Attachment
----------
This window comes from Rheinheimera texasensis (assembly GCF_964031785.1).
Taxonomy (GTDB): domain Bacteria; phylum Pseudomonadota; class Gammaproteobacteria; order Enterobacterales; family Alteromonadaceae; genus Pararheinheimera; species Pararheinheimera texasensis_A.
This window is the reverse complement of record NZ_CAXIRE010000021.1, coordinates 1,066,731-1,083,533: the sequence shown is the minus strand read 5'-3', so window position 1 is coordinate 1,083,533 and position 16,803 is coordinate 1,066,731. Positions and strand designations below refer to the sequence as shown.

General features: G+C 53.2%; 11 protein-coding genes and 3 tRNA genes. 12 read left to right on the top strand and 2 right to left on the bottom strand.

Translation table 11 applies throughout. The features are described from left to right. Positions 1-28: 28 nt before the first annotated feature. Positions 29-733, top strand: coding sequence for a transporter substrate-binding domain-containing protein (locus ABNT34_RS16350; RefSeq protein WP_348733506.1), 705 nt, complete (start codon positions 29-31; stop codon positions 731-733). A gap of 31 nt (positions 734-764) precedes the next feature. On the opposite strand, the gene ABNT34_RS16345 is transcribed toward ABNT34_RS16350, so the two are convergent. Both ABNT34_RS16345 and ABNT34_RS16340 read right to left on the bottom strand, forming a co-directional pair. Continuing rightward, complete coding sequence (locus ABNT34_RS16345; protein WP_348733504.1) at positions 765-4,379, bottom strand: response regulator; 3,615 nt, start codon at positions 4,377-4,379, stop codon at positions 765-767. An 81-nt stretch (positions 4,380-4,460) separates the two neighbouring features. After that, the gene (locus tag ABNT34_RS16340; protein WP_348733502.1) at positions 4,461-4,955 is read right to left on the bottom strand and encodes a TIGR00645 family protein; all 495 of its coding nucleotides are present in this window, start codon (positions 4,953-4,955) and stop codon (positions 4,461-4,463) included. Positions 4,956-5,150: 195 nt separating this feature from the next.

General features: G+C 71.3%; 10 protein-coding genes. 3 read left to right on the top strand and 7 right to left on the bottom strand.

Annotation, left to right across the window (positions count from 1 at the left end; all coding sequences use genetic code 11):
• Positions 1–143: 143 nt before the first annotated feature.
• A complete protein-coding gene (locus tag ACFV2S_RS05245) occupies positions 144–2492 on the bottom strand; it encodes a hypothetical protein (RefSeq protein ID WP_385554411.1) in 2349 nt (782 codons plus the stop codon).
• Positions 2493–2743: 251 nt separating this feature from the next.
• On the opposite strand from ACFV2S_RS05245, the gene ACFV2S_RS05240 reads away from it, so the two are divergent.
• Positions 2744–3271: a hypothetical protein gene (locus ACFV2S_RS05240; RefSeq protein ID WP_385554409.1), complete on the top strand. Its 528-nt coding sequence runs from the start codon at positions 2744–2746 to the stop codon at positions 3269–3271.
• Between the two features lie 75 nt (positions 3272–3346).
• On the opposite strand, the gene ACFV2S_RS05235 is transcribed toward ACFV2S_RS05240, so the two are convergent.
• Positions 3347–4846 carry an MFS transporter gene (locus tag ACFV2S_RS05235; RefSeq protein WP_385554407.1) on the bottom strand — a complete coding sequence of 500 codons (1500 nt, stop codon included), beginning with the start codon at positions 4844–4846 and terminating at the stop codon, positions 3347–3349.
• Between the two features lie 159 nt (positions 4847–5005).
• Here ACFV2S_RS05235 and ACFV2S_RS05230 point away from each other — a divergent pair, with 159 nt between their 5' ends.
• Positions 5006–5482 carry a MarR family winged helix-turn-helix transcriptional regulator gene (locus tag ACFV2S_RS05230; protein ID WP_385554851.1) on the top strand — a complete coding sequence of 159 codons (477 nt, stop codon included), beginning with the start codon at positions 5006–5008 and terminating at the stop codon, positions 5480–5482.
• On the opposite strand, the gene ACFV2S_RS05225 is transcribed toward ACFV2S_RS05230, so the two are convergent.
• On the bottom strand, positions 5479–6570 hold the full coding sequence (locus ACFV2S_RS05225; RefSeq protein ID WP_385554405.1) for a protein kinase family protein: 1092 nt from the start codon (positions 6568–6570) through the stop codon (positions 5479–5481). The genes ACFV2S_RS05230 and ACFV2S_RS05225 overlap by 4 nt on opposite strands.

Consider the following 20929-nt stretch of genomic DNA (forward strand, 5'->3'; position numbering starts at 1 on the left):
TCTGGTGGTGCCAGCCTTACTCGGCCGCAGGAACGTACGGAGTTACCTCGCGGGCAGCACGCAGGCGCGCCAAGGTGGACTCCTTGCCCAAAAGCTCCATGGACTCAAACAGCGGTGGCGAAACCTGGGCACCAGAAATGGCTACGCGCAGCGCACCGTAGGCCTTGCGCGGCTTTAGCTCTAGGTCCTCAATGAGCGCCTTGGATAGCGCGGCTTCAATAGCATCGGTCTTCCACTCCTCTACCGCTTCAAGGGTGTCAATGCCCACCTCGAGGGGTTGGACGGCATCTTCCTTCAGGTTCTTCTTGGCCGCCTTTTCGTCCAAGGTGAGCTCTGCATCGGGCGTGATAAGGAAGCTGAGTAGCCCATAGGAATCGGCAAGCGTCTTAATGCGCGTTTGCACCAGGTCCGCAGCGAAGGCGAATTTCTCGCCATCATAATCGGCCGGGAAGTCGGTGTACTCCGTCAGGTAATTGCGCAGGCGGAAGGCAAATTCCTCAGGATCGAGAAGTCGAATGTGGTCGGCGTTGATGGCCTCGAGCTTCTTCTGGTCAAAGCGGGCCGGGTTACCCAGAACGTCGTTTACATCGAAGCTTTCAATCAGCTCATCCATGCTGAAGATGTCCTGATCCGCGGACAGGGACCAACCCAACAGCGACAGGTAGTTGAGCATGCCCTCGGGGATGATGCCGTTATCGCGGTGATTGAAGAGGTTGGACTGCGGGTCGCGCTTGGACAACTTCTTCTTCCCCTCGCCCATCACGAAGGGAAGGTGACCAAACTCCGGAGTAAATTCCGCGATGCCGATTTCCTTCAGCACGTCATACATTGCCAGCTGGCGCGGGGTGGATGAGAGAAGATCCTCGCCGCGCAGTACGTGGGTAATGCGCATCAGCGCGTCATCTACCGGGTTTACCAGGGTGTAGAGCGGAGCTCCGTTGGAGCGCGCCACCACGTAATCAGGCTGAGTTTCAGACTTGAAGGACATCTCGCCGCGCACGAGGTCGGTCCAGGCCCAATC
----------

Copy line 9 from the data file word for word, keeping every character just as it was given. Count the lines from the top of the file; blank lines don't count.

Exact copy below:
• A complete protein-coding gene (locus tag ACFV2S_RS05245) occupies positions 144–2492 on the bottom strand; it encodes a hypothetical protein (RefSeq protein ID WP_385554411.1) in 2349 nt (782 codons plus the stop codon).